5th Circuit Opens the Barn Door on 4th Amendment Searches

By | Theft

Fort Worth Weapon Charges Defense LawyersBelow is a case update from the 5th Circuit (Federal)

U.S. v. Cooke, 5th Circuit, March 13, 2012

While appellant was in jail, federal agents approached him and asked for consent to search his house.  He refused.  A week later, while he was still in jail, federal agents went to his house to conduct a knock-and-talk interview.  Appellant’s house was a windowless structure that had two large sliding exterior barn doors.  Behind the barn doors was a large area with a dirt floor and a paved sidewalk path that led to a stoop and another set of doors.  Behind these interior doors were the living quarters where appellant, his wife and his mother lived.  When the agents approached the house, they noticed that one of the exterior barn doors was damaged, allowing them access to walk directly up to the interior doors.  Believing that knocking on the barn door would be futile, the agents walked through the open barn door and knocked on the interior set of doors.  Appellant’s mother answered the door and granted the agents consent to enter the house.  Once inside the house, the agents saw a shotgun shell and gun safe in plain view.  Based on these observations, the agents obtained a search warrant and found illegal firearms, ammunition and a bulletproof vest in appellant’s house.

Appellant argued that the agents unlawfully entered the curtilage of his house when they crossed the threshold of the barn door without a warrant or consent.  The court held that the area inside the barn doors, but outside the interior doors was not part of the curtilage, so the agents did not violate appellant’s Fourth Amendment rights by entering the area without consent or a warrant in order to knock on the interior doors.  First, the area had a dirt floor and a paved sidewalk that led to the interior doors.  Second, the contents of the area included non-operating washing machines and dryers, ladders, a grill and other items indicating that the space was used for storage.  Finally, the barn door was open wide enough such that the items stored there were exposed to the elements, the public could see into the area from the street, and anyone would reasonably think that they would have to enter and knock on the interior doors when visiting.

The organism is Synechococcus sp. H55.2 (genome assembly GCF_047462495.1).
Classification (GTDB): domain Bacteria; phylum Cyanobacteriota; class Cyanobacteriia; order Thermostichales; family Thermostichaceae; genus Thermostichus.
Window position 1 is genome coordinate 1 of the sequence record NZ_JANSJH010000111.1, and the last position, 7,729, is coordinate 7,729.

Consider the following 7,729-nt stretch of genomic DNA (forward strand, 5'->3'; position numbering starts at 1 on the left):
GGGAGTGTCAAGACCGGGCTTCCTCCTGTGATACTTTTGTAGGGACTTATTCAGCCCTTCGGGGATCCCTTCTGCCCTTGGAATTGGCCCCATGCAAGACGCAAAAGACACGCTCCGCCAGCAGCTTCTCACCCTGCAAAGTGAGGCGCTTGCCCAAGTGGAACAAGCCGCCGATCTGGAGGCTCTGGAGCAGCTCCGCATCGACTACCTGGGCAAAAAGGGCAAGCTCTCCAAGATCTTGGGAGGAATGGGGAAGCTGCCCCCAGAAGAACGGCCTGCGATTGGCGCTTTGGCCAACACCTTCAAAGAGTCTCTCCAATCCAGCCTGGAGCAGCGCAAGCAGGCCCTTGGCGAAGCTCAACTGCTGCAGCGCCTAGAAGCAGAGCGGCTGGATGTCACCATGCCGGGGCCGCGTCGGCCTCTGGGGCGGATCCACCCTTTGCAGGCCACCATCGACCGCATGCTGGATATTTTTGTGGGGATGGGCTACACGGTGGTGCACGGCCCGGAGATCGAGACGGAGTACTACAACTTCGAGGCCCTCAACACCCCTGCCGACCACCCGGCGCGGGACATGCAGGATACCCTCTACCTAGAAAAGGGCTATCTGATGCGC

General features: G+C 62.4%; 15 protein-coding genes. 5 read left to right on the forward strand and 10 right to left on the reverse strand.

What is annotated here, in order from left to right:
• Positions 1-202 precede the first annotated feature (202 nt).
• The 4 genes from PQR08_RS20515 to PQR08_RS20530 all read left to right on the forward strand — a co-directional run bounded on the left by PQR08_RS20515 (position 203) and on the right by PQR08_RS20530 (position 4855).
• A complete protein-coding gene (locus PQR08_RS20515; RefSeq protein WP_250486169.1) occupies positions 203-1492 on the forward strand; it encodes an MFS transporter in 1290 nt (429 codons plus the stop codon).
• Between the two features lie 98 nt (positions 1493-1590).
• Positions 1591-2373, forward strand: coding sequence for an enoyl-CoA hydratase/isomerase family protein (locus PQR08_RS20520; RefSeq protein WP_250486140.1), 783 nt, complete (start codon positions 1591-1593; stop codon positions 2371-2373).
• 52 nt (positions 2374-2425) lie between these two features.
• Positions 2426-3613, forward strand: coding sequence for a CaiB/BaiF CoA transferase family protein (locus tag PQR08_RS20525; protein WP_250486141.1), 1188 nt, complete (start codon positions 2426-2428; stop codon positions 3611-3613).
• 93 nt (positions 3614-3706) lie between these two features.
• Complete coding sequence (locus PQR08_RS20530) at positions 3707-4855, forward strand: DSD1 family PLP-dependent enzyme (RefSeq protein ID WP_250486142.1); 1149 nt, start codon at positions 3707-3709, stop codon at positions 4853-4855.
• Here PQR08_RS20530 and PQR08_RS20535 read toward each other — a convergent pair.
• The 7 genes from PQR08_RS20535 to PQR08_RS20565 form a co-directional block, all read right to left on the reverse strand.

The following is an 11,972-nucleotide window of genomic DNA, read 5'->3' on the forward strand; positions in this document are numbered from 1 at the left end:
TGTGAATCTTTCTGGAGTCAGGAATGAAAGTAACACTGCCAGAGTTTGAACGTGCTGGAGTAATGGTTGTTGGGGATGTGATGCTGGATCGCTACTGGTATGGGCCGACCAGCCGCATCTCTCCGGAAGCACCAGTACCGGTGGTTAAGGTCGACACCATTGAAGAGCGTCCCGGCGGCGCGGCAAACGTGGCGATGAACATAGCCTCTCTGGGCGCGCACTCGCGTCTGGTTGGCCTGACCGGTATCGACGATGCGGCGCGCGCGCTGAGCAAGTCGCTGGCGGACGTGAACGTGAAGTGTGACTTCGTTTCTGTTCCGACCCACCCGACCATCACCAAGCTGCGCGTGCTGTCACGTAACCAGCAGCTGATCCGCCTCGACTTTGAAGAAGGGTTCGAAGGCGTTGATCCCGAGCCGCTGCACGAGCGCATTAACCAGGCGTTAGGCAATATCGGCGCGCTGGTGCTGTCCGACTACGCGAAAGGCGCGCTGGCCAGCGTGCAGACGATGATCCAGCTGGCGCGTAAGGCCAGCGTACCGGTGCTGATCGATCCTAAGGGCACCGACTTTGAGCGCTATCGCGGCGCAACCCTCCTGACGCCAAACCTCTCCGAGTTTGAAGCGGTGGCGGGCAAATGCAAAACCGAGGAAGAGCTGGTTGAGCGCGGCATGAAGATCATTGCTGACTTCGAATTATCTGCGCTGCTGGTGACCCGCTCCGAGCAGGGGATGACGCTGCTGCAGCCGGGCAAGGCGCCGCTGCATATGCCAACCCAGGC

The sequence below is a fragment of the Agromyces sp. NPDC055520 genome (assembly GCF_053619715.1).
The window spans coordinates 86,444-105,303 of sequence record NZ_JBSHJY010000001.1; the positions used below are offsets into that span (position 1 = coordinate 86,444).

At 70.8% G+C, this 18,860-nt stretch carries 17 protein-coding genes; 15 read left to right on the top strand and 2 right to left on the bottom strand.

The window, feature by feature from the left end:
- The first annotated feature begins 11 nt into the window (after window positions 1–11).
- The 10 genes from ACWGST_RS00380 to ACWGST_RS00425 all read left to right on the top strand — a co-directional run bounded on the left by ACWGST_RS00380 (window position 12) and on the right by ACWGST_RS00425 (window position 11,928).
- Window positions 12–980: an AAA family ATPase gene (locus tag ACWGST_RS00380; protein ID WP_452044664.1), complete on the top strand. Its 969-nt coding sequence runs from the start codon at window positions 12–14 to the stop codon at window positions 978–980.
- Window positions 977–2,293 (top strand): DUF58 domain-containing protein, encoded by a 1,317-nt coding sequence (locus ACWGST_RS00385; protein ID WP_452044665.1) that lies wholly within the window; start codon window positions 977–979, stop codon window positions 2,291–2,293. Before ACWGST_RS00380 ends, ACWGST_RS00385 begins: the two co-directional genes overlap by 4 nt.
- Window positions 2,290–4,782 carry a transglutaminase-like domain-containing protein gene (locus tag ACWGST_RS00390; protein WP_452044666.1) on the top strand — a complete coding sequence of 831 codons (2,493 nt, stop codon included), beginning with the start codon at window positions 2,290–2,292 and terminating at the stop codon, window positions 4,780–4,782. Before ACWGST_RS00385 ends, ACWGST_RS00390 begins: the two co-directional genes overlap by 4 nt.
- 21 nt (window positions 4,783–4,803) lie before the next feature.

Appellant also argued that under Georgia v. Randolph the warrantless search was invalid because his mother’s consent to the agents’ entry into the house was trumped by his previous refusal to consent.  The court disagreed, stating that Randolph only applied to co-tenants who were physically present and immediately objected to the other co-tenant’s consent.  Here, appellant was not a present and objecting co tenant, but rather was miles away from his home and in jail when he objected to the search.

The Seventh and Eighth Circuits agree and allow searches under similar circumstances; however, the Ninth Circuit does not.

Legal Sufficiency of Evidence

Texas Court of Criminal Appeals Updates – Sufficiency of Evidence

By | Assault, Theft

Legal Sufficiency of EvidenceThe CCA handed down two opinions today dealing with legal sufficiency of evidence.  Johnson v. State (Tex. Crim. App. 2012) involved a variance between allegations in the charging instrument and the sufficiency of the proof presented at trial.  Wirth v. State (Tex. Crim. App. 2012) involved a general question of legal sufficiency in light of the recent case, Brooks v. State, 922 S.W.2d 126 (Tex. Cr. App. 1996).